The first step of the analysis was to create a dataset with only complete data for all study variables. Due to the fact that imputed DXA values were reported to include extreme variability (i.e., extreme variability within the five imputed DXA values for a participant with imputed data) for some participants and due to the recommendation to treat such variability with technical analytical adjustments ^{ 20}, imputed DXA data were excluded from the current study. This was achieved by first transposing the dataset, which originally included five records per participant, so that each multiple DXA record was transformed into a variable and each participant represented only a single record. At that point, imputed data were identified as values that were inconsistent across the five PBF.DXA variables. Conversely, valid measured DXA values contained a single (superfluous) value for each of the five PBF.DXA variables. Lastly, a new dummy variable was created to indicate a measured DXA participant which was used to delimit the dataset. The final dataset for this study included a single record for each participant with complete data for age, sex, BMI, WC and PBF.DXA.

Descriptive statistics were first computed for the entire sample both overall and by sex. All variable were assessed for extreme observations and influential impact using exploratory data analyses. After which, the entire sample was split equally and randomly into a training sample and validation sample. The purpose of the training sample was to build and assess competing prediction equations. A correlation matrix was developed for the training sample, which included Pearson correlation coefficients, to examine the relationship between all study variables by sex. Scatter plots were constructed with fit regression lines for each sex group to examine the predictive ability of both BMI and WC on PBF.DXA.

Four different predictive models were tested, two using BMI and two using WC. The BMI-based models were tested to determine if age was a useful predictor for PBF.DXA. This was assessed by examining the partial *F* statistic for significant change in the coefficient of determination (*R*^{2}) in the model including age as a predictor. The same procedure was followed for the WC-based models. Additionally, model selection criteria included comparison of *R*^{2}, standard error of estimate (SEE), and predicted residual error sum of squares (PRESS). Once the better BMI and WC models were selected, predicted values of PBF were computed using the validation sample inputs and the model coefficients from the training sample models. Descriptive statistics were computed for the validation sample which included new variables for the BMI-based predicted PBF and WC-based predicted PBF. Paired t-tests were performed to determine if significant differences were seen between each of the PBF pairs.

The selected prediction equations were cross-validated by examining: 1) Pearson correlation coefficients between criterion values of PBF and predicted values of PBF ^{ 21}, 2) Bland and Altman limits of agreement (LOA) plots between the criterion and predicted PBF values ^{ 22}, and 3) Cohen Kappa (κ) coefficients for agreement between obesity classification using criterion versus predicted PBF values ^{ 23}. For Pearson correlation coefficient validation, values > .70 would indicate acceptable evidence ^{ 24}. For LOA plot validation, mean bias, pattern of scatter, width of limits, and percentage of values outside the limits were assessed ^{ 25}. For Kappa coefficient validation, values ≤ 0 would indicate “no agreement”, values between .01 and .20 would indicate no to “slight agreement”, values between .21 and .40 would indicate “fair agreement”, values between .41 and .60 would indicate “moderate agreement”, values between .61 and .80 would indicate “substantial agreement”, and values ≥ .81 would indicate almost “perfect agreement” ^{ 26}. PBF cutoff values for obese classification were ≥25% for male and ≥35% for female ^{ 27}. Additionally, each selected model’s predictive accuracy was further assessed by examining the extent to which the model PRESS statistic (converted to a SE, RMPRESS) agreed with the model SEE ^{ 28}. The PRESS statistic is appropriate for cross-validation because its residuals represent the average difference between predicted values and actual values with each actual value left out of its prediction model. Therefore, the PRESS statistic attempts to remove sample dependency from the model SEE. All analyses were performed using SAS version 9.4 ^{ 29}.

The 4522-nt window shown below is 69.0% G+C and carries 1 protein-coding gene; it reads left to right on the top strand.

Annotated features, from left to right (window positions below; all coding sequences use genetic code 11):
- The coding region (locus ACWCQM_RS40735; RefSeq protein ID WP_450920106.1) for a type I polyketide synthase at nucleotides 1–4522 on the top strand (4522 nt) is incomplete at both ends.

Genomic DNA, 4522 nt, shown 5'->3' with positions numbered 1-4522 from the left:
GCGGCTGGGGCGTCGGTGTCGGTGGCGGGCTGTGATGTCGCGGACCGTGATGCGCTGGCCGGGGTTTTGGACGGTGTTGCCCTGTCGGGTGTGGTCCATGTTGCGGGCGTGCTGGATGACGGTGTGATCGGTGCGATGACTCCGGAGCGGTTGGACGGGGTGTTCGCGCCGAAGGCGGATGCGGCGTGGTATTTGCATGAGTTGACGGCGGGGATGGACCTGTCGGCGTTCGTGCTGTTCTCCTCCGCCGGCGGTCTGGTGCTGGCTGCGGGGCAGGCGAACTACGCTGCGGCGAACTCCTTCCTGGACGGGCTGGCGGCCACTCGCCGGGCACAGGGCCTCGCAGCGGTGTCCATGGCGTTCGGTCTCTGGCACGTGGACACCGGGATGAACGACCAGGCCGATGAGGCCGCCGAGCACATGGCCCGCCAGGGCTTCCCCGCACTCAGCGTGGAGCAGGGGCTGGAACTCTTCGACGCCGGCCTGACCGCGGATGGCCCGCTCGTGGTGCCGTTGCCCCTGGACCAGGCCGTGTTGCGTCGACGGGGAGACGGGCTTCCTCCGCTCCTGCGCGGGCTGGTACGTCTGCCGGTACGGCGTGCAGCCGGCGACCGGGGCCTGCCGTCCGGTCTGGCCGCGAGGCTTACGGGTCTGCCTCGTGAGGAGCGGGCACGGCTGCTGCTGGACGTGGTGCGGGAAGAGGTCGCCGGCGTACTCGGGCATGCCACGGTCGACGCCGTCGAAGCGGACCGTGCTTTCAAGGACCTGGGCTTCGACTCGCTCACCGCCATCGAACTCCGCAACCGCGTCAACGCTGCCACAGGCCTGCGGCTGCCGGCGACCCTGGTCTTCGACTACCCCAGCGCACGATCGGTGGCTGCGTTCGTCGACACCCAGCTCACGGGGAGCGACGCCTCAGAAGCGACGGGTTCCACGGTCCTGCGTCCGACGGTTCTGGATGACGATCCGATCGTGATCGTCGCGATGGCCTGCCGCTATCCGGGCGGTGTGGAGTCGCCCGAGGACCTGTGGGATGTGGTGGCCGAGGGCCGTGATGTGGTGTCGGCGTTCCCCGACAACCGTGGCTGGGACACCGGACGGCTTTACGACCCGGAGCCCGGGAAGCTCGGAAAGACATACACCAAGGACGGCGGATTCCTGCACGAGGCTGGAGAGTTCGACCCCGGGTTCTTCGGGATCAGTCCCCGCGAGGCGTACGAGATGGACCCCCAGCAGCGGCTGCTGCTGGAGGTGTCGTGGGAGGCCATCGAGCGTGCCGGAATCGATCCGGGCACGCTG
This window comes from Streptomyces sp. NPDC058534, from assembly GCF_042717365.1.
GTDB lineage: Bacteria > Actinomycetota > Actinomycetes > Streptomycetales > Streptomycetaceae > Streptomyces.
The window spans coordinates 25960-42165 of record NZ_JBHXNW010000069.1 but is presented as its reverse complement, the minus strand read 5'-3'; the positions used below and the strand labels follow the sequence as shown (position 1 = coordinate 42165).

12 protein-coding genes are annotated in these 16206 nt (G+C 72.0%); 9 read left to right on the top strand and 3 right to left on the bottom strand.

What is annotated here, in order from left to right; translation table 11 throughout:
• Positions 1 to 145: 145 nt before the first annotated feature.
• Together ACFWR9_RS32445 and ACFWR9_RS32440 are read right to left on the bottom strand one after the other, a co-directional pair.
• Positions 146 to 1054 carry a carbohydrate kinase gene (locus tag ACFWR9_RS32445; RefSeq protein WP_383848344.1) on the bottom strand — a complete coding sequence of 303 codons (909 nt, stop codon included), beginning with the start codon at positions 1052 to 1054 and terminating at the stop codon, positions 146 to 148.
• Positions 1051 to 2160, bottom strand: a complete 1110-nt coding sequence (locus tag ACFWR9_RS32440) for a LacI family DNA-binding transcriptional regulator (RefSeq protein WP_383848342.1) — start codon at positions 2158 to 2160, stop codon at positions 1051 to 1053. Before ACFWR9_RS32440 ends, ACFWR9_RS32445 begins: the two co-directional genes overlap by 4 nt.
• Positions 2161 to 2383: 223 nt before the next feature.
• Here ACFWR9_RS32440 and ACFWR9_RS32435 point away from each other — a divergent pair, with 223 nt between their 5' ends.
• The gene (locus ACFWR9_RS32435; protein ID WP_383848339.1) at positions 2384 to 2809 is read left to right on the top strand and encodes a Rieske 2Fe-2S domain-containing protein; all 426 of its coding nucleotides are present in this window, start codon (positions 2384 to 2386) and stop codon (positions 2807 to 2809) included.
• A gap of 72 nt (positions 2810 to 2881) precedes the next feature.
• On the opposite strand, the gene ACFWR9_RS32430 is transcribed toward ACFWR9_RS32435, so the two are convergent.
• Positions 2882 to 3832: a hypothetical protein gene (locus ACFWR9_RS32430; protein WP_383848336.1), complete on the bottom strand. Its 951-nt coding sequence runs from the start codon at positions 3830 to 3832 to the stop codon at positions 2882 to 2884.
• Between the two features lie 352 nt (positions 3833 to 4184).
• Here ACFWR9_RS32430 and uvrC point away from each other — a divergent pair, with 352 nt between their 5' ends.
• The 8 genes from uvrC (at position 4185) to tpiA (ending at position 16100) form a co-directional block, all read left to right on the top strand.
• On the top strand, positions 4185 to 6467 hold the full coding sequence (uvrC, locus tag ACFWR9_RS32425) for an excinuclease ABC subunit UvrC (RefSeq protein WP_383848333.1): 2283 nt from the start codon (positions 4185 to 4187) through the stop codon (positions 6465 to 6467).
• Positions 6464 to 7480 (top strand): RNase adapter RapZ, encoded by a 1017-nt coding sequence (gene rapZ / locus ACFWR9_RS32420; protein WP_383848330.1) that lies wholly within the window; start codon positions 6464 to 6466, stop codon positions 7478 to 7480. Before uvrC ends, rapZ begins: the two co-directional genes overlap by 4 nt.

A total of N = 690 participants had complete data for age, sex, BMI, WC and PBF.DXA. After exploratory data analyses, six observations were removed resulting in a total of N = 684 participants included in the study. Table 1 displays descriptive statistics for the entire sample both overall and by sex. Mean BMI, WC, and PBF.DXA for male and female participants were 25.3 kg/m^{2}, 86.6 cm, 23.0% and 25.8 kg/m^{2}, 86.3 cm, 36.1%, respectively. After splitting the entire sample equally and randomly into training and validation samples, the training sample was used to build and assess competing prediction equations. Table 2 contains the correlation matrix for all training sample study variables by sex. As anticipated, strong correlations were found between PBF.DXA and both BMI and WC. Noteworthy was the weak correlations seen between age and PBF.DXA. This is likely due to the narrow restriction on age in this study. Additionally, the strong correlations between BMI and WC prevented their use as concurrent predictors in a single model. Figure 1 and Figure 2 display the linear relationships between PBF.DXA and both BMI and WC by sex. These graphs along with the correlation coefficients justify both BMI and WC as valid predictors of PBF.DXA.